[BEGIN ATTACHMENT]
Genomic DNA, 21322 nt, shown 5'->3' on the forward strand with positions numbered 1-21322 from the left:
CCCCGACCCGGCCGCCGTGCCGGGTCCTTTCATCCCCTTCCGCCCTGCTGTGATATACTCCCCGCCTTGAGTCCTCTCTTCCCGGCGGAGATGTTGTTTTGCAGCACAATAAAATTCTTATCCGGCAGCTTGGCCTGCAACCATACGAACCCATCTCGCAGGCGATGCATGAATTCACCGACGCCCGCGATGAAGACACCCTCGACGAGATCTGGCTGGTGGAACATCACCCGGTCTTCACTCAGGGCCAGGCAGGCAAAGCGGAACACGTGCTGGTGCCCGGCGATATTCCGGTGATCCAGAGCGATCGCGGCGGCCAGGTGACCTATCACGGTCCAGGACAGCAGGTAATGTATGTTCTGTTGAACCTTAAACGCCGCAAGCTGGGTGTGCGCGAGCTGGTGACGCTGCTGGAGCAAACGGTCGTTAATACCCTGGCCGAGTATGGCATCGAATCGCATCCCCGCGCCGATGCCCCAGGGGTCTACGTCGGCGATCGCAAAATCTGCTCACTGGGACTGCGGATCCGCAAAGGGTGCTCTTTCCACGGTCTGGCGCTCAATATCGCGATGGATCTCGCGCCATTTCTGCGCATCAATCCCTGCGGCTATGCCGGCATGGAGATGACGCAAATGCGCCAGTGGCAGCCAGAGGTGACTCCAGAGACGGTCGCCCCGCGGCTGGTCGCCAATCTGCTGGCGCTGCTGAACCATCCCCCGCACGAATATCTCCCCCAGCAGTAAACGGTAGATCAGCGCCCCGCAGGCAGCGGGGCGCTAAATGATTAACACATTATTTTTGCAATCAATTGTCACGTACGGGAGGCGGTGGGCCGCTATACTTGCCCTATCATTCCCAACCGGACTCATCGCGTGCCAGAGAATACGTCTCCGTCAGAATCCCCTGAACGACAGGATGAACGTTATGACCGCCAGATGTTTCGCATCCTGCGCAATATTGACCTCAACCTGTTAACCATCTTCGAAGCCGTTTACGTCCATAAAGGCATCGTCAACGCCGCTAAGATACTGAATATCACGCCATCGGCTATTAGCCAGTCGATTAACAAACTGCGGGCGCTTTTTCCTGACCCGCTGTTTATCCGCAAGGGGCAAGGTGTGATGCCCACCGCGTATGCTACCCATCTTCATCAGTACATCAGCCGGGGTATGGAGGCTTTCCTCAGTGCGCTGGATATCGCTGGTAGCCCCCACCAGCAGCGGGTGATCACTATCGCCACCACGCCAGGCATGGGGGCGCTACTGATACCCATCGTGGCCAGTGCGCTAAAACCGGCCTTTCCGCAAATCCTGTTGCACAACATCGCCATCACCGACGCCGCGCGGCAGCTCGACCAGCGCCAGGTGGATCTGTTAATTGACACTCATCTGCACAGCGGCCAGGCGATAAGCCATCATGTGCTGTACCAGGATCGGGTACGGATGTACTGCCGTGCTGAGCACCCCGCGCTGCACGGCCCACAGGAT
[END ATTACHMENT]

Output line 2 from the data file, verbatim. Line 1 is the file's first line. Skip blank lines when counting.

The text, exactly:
CCCCGACCCGGCCGCCGTGCCGGGTCCTTTCATCCCCTTCCGCCCTGCTGTGATATACTCCCCGCCTTGAGTCCTCTCTTCCCGGCGGAGATGTTGTTTTGCAGCACAATAAAATTCTTATCCGGCAGCTTGGCCTGCAACCATACGAACCCATCTCGCAGGCGATGCATGAATTCACCGACGCCCGCGATGAAGACACCCTCGACGAGATCTGGCTGGTGGAACATCACCCGGTCTTCACTCAGGGCCAGGCAGGCAAAGCGGAACACGTGCTGGTGCCCGGCGATATTCCGGTGATCCAGAGCGATCGCGGCGGCCAGGTGACCTATCACGGTCCAGGACAGCAGGTAATGTATGTTCTGTTGAACCTTAAACGCCGCAAGCTGGGTGTGCGCGAGCTGGTGACGCTGCTGGAGCAAACGGTCGTTAATACCCTGGCCGAGTATGGCATCGAATCGCATCCCCGCGCCGATGCCCCAGGGGTCTACGTCGGCGATCGCAAAATCTGCTCACTGGGACTGCGGATCCGCAAAGGGTGCTCTTTCCACGGTCTGGCGCTCAATATCGCGATGGATCTCGCGCCATTTCTGCGCATCAATCCCTGCGGCTATGCCGGCATGGAGATGACGCAAATGCGCCAGTGGCAGCCAGAGGTGACTCCAGAGACGGTCGCCCCGCGGCTGGTCGCCAATCTGCTGGCGCTGCTGAACCATCCCCCGCACGAATATCTCCCCCAGCAGTAAACGGTAGATCAGCGCCCCGCAGGCAGCGGGGCGCTAAATGATTAACACATTATTTTTGCAATCAATTGTCACGTACGGGAGGCGGTGGGCCGCTATACTTGCCCTATCATTCCCAACCGGACTCATCGCGTGCCAGAGAATACGTCTCCGTCAGAATCCCCTGAACGACAGGATGAACGTTATGACCGCCAGATGTTTCGCATCCTGCGCAATATTGACCTCAACCTGTTAACCATCTTCGAAGCCGTTTACGTCCATAAAGGCATCGTCAACGCCGCTAAGATACTGAATATCACGCCATCGGCTATTAGCCAGTCGATTAACAAACTGCGGGCGCTTTTTCCTGACCCGCTGTTTATCCGCAAGGGGCAAGGTGTGATGCCCACCGCGTATGCTACCCATCTTCATCAGTACATCAGCCGGGGTATGGAGGCTTTCCTCAGTGCGCTGGATATCGCTGGTAGCCCCCACCAGCAGCGGGTGATCACTATCGCCACCACGCCAGGCATGGGGGCGCTACTGATACCCATCGTGGCCAGTGCGCTAAAACCGGCCTTTCCGCAAATCCTGTTGCACAACATCGCCATCACCGACGCCGCGCGGCAGCTCGACCAGCGCCAGGTGGATCTGTTAATTGACACTCATCTGCACAGCGGCCAGGCGATAAGCCATCATGTGCTGTACCAGGATCGGGTACGGATGTACTGCCGTGCTGAGCACCCCGCGCTGCACGGCCCACAGGAT